For some years I watched my little grandchildren with their smart-phones. They played games even while I was talking to them, they texted each other while I was teaching them, and they were taking photographs while I was trying to show them something. Once or twice I asked them to show me and they did, for all of three seconds, and then they grabbed it away from me and went back to their games. “It’s complicated, Pop! Better you stick to your old phone.” And so I did.
But it gnawed at me. I was good with my old model phone and I helped other people here at the Retirement Home with their old phones by deleting their unanswered messages, finding their new unanswered messages and adding new people to their contacts. I also use an iPad. I can zoom my way from the Stock Exchange live to the sports results to a quotation from Shakespeare in microseconds.
I should have a smart phone, one as smart as I am, one that will make my grandchildren gape at me in admiration. “See that old guy there on the bench? That’s my grandfather. He’s busy texting his broker! Not bad at his age, huh?”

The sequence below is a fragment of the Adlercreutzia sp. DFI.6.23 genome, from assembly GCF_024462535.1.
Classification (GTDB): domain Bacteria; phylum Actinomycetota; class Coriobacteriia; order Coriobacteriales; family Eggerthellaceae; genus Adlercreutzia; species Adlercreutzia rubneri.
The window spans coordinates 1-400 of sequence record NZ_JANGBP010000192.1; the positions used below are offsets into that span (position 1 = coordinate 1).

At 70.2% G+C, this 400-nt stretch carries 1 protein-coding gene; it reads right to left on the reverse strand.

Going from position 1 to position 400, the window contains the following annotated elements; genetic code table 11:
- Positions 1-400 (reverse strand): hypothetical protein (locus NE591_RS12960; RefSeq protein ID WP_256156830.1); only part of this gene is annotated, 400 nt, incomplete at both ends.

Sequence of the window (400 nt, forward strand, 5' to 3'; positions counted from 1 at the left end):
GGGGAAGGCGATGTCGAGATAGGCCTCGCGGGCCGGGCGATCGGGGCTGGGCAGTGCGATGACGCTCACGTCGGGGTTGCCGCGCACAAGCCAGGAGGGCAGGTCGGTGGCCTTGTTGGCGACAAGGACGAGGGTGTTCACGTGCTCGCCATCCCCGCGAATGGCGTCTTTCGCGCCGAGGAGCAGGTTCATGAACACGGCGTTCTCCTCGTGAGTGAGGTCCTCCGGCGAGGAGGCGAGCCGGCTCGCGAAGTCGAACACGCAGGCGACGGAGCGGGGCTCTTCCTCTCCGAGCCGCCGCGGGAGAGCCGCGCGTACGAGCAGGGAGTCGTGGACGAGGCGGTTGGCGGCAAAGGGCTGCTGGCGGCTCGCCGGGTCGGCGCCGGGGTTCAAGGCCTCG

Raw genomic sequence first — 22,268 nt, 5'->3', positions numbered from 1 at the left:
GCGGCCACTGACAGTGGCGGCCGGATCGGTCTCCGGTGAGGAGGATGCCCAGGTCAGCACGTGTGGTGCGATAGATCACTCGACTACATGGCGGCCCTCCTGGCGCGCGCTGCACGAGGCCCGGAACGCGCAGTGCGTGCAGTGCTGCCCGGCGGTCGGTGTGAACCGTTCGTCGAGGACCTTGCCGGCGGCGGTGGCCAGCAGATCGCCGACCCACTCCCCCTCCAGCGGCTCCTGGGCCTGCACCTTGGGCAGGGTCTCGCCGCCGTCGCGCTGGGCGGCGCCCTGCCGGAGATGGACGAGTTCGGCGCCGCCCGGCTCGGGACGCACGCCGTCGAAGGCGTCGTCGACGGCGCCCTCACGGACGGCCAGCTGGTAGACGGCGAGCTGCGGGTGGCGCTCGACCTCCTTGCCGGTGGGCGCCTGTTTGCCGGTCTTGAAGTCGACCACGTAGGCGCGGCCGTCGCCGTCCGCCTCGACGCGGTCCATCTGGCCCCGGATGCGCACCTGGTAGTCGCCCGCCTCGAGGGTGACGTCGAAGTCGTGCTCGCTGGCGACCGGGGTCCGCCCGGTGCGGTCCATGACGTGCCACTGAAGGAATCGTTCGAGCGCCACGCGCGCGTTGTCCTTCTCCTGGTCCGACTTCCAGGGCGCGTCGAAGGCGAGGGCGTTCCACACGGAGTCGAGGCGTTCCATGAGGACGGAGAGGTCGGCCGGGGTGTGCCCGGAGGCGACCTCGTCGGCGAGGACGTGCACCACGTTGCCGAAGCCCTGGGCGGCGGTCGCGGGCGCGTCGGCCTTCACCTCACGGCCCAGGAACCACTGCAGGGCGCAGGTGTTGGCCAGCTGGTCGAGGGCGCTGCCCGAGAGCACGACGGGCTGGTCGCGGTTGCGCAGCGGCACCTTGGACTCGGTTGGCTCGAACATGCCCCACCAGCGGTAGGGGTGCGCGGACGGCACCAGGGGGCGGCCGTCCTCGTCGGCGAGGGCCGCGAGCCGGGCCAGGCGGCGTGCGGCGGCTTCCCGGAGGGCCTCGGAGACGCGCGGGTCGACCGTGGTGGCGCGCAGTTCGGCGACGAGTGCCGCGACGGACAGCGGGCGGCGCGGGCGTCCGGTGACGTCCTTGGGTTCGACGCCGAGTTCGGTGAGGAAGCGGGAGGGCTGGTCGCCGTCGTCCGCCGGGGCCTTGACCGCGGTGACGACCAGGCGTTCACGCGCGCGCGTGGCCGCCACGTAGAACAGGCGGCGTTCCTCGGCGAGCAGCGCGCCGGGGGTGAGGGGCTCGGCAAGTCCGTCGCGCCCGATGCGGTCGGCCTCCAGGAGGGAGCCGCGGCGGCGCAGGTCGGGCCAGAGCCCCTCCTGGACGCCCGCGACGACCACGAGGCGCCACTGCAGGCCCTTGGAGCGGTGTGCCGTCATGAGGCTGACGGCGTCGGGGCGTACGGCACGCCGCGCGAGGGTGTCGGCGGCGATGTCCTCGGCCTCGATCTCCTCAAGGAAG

I hunted around, checked prices, found a shop with a nice sounding name in Nathan Road, Hong Kong and ordered my smart phone. Here the story ends – I am no longer smart.
This confounded phone has reduced me to a school boy. It has a logic system called Android. Somewhere in the mists of my mind I remember Android — he was an anthropomorphic robot — a robot that looks like a human with no built-in logic at all. Now he’s in my phone! I cannot answer phone calls, nor can I make calls. I cannot find old numbers, nor can I add new. I cannot text messages and I only see incoming messages 3 days after they have arrived.
The good news is that my Android can take pictures and I can find them afterwards in the Gallery to show my few remaining friends. But I cannot send these pictures anywhere except back to the shop where I ordered the phone. And that may be the problem. Could it be that they sent me a camera instead of a phone? It looks like a phone…